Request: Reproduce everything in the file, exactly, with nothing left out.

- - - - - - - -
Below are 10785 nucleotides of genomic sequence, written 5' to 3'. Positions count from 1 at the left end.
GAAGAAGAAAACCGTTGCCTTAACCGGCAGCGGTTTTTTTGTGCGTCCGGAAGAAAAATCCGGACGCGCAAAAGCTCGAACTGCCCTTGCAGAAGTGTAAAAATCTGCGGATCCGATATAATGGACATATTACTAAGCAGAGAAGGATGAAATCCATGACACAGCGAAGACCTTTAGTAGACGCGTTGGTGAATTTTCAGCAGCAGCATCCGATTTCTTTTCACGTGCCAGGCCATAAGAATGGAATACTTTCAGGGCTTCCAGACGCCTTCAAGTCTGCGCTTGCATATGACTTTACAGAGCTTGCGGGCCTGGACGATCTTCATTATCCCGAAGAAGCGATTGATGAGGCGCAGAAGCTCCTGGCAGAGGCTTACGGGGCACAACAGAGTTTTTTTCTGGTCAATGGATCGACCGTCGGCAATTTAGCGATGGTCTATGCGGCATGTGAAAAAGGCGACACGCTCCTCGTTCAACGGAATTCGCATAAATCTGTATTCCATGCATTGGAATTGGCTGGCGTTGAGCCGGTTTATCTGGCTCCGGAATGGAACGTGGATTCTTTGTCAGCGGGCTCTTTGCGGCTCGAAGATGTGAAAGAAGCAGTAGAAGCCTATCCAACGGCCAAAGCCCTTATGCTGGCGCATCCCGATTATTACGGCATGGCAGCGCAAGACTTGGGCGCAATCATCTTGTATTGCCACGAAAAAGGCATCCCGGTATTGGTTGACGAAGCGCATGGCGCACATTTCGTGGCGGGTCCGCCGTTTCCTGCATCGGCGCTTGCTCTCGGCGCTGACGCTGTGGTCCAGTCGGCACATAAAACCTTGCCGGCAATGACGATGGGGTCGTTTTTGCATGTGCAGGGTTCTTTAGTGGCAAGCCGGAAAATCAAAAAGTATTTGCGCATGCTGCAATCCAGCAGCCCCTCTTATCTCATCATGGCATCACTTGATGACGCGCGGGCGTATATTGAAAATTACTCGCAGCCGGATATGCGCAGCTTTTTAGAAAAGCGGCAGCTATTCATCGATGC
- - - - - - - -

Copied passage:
Below are 10785 nucleotides of genomic sequence, written 5' to 3'. Positions count from 1 at the left end.
GAAGAAGAAAACCGTTGCCTTAACCGGCAGCGGTTTTTTTGTGCGTCCGGAAGAAAAATCCGGACGCGCAAAAGCTCGAACTGCCCTTGCAGAAGTGTAAAAATCTGCGGATCCGATATAATGGACATATTACTAAGCAGAGAAGGATGAAATCCATGACACAGCGAAGACCTTTAGTAGACGCGTTGGTGAATTTTCAGCAGCAGCATCCGATTTCTTTTCACGTGCCAGGCCATAAGAATGGAATACTTTCAGGGCTTCCAGACGCCTTCAAGTCTGCGCTTGCATATGACTTTACAGAGCTTGCGGGCCTGGACGATCTTCATTATCCCGAAGAAGCGATTGATGAGGCGCAGAAGCTCCTGGCAGAGGCTTACGGGGCACAACAGAGTTTTTTTCTGGTCAATGGATCGACCGTCGGCAATTTAGCGATGGTCTATGCGGCATGTGAAAAAGGCGACACGCTCCTCGTTCAACGGAATTCGCATAAATCTGTATTCCATGCATTGGAATTGGCTGGCGTTGAGCCGGTTTATCTGGCTCCGGAATGGAACGTGGATTCTTTGTCAGCGGGCTCTTTGCGGCTCGAAGATGTGAAAGAAGCAGTAGAAGCCTATCCAACGGCCAAAGCCCTTATGCTGGCGCATCCCGATTATTACGGCATGGCAGCGCAAGACTTGGGCGCAATCATCTTGTATTGCCACGAAAAAGGCATCCCGGTATTGGTTGACGAAGCGCATGGCGCACATTTCGTGGCGGGTCCGCCGTTTCCTGCATCGGCGCTTGCTCTCGGCGCTGACGCTGTGGTCCAGTCGGCACATAAAACCTTGCCGGCAATGACGATGGGGTCGTTTTTGCATGTGCAGGGTTCTTTAGTGGCAAGCCGGAAAATCAAAAAGTATTTGCGCATGCTGCAATCCAGCAGCCCCTCTTATCTCATCATGGCATCACTTGATGACGCGCGGGCGTATATTGAAAATTACTCGCAGCCGGATATGCGCAGCTTTTTAGAAAAGCGGCAGCTATTCATCGATGC